Mark Day Students on Leadership

Joe Harvey, Head of School

This year I have been working with our 7th and 8th graders to explore leadership, one step of many as the school continues to refine and strengthen our approach to metacognitive skill growth in our students.

One source for my workshops with students this year is NOLS, the National Outdoor Leadership School. In the summer of 1997, I spent three weeks in the Absaroka and Wind River Ranges of the Rocky Mountains on a NOLS Outdoor Educator course. One lesson that has stayed with me ever since--and one that our students internalize quite effectively through their time at Mark Day--is that leadership is required of all: being an "active follower," in NOLS parlance, requires that all members keep the group's goals and safety in mind just as persistently as the group's designated leader does.

In our discussion, Upper Division students identified what leaders BELIEVE, what they ASK, what they DO, and HOW THEY MAKE OTHERS FEEL. To quote our 7th and 8th graders, good leaders BELIEVE that we will get better if we try, but it won't be easy. They believe that everyone has potential. They believe in keeping their group safe, that everyone should participate, and that everyone should be treated as an equal. They believe in the ideas of others. They believe in kindness, respectfulness, hope, fairness, and generosity. Our students believe good leaders ASK how people want to be included, ask for a different perspective, and ask how they can improve the welfare of their group. They ask, "How can I help? What's your opinion?" Among many different ideas, our students believe that what good leaders DO is to care for people, work hard, encourage everyone to try their best, include everyone, work hard, stay positive, inspire people to make a difference, and did I mention work hard? Finally, students said that they believe good leaders HELP THEIR GROUPS TO FEEL confident, accomplished, cared for (repeated a number of times), encouraged, and included. They help people feel inspired to make an impact, to feel that they can always improve, and "to feel not good if they don't try." (We paused to have a conversation about the value of difficult conversations when we are leading members of a group, and how being able to talk about something difficult is just as important in advancing a group's goals as celebrating the good news is.) Students said leaders help people to feel ready, to feel like their best selves, and to feel inspired to do better.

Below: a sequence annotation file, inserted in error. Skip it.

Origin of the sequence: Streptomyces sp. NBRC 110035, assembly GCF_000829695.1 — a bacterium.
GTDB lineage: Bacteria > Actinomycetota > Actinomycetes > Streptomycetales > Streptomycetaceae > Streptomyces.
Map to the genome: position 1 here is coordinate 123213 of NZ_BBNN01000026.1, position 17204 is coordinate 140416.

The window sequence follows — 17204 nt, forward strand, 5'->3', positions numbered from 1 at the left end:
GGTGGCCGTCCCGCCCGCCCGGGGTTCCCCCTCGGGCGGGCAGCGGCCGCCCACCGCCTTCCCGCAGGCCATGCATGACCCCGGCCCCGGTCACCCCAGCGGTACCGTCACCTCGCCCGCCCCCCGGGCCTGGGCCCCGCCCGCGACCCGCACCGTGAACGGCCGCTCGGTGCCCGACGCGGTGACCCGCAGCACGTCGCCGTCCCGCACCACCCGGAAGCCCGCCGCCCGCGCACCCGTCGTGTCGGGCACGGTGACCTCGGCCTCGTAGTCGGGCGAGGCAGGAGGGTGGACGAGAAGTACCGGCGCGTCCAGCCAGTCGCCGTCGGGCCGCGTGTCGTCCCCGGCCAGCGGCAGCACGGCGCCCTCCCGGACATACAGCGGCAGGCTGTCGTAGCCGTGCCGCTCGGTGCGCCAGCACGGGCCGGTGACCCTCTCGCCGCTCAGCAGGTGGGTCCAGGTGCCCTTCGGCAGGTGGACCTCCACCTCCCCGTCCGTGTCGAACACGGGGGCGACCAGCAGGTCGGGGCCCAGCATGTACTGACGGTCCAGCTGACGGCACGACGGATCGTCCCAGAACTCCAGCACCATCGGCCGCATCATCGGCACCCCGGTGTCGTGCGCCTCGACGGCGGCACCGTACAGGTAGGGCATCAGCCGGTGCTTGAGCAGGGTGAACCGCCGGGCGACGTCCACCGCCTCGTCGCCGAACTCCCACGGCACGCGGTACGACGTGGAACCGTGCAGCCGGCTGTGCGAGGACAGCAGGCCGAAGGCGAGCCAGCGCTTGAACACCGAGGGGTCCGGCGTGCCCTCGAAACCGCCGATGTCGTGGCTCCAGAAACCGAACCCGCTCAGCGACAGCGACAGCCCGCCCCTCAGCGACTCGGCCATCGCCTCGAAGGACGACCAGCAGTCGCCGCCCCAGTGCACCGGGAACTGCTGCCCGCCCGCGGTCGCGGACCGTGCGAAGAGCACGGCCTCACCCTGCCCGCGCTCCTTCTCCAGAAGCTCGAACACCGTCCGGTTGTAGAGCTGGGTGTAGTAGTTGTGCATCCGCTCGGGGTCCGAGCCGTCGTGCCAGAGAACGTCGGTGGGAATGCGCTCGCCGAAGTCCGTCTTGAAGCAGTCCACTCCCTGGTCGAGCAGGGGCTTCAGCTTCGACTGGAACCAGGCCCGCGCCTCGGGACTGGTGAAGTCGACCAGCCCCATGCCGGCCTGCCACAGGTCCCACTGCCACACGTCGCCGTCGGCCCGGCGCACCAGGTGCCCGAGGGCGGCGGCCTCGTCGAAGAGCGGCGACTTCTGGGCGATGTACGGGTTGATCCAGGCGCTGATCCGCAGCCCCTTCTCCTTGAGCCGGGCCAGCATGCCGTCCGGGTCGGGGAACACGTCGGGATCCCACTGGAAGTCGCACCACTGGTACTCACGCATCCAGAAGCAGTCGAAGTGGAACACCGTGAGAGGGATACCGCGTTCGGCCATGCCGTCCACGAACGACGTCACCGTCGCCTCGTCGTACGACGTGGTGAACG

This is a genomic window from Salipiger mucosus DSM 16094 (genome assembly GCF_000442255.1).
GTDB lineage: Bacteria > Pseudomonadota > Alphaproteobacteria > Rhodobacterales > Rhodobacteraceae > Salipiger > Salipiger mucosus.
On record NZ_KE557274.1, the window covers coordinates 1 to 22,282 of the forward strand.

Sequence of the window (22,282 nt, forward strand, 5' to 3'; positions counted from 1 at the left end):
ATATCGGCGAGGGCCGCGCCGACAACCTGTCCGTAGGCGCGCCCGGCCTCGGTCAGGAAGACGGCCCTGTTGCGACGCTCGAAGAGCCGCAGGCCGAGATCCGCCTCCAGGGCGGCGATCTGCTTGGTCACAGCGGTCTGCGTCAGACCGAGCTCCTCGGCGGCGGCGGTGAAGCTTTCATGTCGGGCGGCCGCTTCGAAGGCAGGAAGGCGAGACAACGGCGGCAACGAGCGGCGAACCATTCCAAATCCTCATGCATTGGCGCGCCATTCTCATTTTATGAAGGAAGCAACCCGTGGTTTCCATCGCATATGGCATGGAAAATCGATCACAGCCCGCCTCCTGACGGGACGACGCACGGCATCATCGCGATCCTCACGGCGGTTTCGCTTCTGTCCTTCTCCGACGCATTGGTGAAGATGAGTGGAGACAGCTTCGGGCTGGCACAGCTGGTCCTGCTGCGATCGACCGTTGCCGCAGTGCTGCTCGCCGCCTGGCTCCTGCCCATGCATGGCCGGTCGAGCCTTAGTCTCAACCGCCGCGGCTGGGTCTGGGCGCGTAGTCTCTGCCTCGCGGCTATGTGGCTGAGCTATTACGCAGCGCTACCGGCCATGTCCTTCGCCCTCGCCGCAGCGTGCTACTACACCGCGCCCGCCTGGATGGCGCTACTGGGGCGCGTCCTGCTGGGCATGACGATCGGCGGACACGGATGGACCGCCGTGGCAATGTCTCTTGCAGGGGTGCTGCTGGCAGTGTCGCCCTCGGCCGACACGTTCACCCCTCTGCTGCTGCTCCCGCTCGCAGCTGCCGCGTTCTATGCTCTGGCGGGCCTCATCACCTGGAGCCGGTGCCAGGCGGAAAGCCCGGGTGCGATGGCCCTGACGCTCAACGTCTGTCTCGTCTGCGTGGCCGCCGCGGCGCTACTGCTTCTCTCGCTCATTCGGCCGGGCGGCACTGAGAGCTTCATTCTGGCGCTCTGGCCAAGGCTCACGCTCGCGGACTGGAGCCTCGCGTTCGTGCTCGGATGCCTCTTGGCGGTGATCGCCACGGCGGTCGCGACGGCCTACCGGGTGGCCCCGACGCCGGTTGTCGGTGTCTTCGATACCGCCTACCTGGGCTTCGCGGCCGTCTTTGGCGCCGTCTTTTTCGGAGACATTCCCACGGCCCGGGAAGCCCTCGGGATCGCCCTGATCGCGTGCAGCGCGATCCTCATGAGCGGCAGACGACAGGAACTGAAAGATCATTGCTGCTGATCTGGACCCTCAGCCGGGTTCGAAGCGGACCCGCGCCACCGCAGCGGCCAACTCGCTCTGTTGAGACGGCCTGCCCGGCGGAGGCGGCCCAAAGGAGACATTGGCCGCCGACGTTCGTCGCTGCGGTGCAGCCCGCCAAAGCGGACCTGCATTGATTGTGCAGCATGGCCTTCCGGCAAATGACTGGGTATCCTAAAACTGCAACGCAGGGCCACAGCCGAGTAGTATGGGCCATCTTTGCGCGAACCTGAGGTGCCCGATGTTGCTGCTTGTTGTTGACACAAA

As I listened, I was so impressed with how our students defined those elements of leadership, both in big, philosophical ways and in practical habits that good leaders employ. Our students are able to discern crucial facets of leadership, and I particularly appreciated the highly refined sense of empathy that underpins so much of what they articulate. Even more rewarding is to see students' leadership in action around the campus and far beyond its borders. With their kindergarten buddies, in the drama productions and athletic teams, in mentor groups, off-campus in community engagement, standing up to speak in class and at assemblies, and in many more arenas, our students practice active leadership every day. Our graduates head out from the campus with a depth of leadership experience that serves them well as they take the next steps that carry them far from campus, in turn inspiring all of us here on campus with what they do next.